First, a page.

Friday, September 15, 2017

Never Send a Bot

Even as edupreneurs pitch every eduproduct under the edusun as being enhanced with bold new Artificial Intelligence (just like real intelligence but with fewer calories), examples continue to abound that the AI world has a few bugs to work out.

You remember last years when Microsoft set up a chatbot to learn from other posters, who promptly taught it how to be a horrifying roboracist. And just last week I was talking about new human resources tech that tries to read your face, body language, and mind when hiring you. The problem? Soldifying human biases and prejudices into data algorithms. I was afraid it will be turned loose on students eventually, but many readers helpfully pointed out that it is already being used by districts to hire teachers. That, sadly, is not a new thing.

I will now unleash some scary racist shit

Just this week, we've had more news on the rogue AI front. One story centers on researchers who claim their bot can figure out whether you're gay or not. Well-- if you're white, and signed up for a dating service, and not something other than straight or gay, or-- you know what? It's possible these researchers are full of it, which would be fine except it doesn't matter whether or not their software can actually do this or not-- it only matters if they can convince someone it does, and that someone hires them and puts their AI to work. That would be some bad news.

But when it comes to AI amokitude, nobody beats Facebook, a multimillion-dollar corporation that has access to best computer wizards that money can buy-- and yet cannot successfully wrestle with any of the implications of letting Artificial Intelligence drive the bus. Remember when they decided that AI could curate the news and they'd just fire the trending team humans? That just worked super, and started us down the road to a system that could be gamed by the Russians throughout our last election. Well, "gamed" is too strong a word since all they did was just give Facebook money in exchange for pushing their baloney.

And now it turns out that Facebook will let you sell ads for just about anything, as when journalists this week discovered that the House That Zuck Built will gladly sell you ad space targeted toward people who want to burn Jews. 

All of this because a common embed  in these AIs seems to be the Silicon Valley ethic of neoliberal libertarianism, a sort of technocratic motto of "If you can do it, nobody should make you stop to ask if you should do it."

We have been worried about Skynet, about AIs becoming so smart that they would try to grab all the power and kill the humans. But what we keep forgetting is that AI is software and software enshrines the ethics and culture of the people who create it. Armed robot conquest of the Earth is what you get if your AI software was originally written by Stalin or Hitler or the IT guy from the Military-Industrial Complex. What we're ending up with is the software from somebody's marketing department. When the singularity comes, it will stand on the corner minding its own business and accepting payoffs from any human who wants to punch some other human. It will be a worldwide net of bots-driven entrepreneurs who most value non-interference with other entrepreneurs. If they send someone back to kill John Conner as a child it will be because adult John Conner was a legislator who successfully launched regulations on bot-driven industries.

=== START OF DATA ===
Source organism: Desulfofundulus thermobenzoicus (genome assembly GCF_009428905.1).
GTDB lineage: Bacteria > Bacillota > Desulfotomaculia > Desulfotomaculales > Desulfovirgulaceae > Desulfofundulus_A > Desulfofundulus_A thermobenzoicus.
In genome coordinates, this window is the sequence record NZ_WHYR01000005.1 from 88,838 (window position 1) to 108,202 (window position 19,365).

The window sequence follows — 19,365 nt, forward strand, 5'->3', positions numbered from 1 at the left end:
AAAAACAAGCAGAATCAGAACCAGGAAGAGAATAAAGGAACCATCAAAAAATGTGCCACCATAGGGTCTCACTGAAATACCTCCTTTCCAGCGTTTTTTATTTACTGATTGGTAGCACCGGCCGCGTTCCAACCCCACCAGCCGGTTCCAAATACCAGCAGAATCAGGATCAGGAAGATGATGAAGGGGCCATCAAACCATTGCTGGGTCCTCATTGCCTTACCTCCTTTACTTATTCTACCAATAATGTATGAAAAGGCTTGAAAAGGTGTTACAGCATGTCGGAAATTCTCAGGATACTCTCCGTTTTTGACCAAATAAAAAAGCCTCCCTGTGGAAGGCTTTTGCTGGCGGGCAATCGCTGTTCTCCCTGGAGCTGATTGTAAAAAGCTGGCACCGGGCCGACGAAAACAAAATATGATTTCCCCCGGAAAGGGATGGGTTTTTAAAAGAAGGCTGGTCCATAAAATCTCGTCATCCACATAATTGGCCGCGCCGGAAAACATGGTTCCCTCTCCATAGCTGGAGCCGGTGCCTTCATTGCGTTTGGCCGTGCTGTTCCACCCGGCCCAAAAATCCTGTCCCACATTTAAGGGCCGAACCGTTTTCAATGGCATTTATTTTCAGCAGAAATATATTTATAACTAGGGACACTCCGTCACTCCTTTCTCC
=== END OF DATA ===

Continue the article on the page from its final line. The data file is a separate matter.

In other words, the danger will not be that AI will value evil, but that it will be ethically and morally deaf.

If you want 6to read a far more intelligent look at edtech's many failed promises and cultural gaps and ethical impairments, I cannot recommend this Audrey Watters piece enough. I'm just going to focus on one particular question--

What happens when you put an AI in charge of a student's education, if it's the kind of AI that doesn't know that racist spewing is bad and opening up a market for Jew-haters is wrong? What if it's the kind of AI that doesn't know or care that it's being used to mislead an entire nation?

Back in the Day, most teacher contracts included morals clauses (many, many still do) and teachers could lose their jobs for flagrant display of moral and ethical lapses. Yes, such clauses are often subject to twists and biases and lies, but ask yourself-- if a live human showed the kind of ethical blindness that AI regularly does, would you want that live human teaching your child? If you followed a person down the street who drove over a puppy without stopping (because it's somebody else's job to keep the puppy out of the street) and who stopped to put up posters advertising a racist rally (because someone paid them to) and who walked past a child who was bedraggled and weeping (because that kid is not their problem) and who eventually walked into a school classroom, what would you think?

Look, I am no Luddite. I use edtech. I teach at a 1-to-1 school and I like it. I am hugely appreciative of the many things that modern tech tools make possible. But they are tools, and like any other tool they have to be used 1) for only the purposes they are actually good at and 2) by human beings exercising their own human judgment.

These stories are the same story, time after time after time and the moral is always the same-- never send a bot to do a live person's job. I see nothing in the current world of AI to suggest that this is not doubly true for schools.

1 comment:

  1. Thanks for the Audrey Watters link--brilliant!--and your take on the limitations of AI.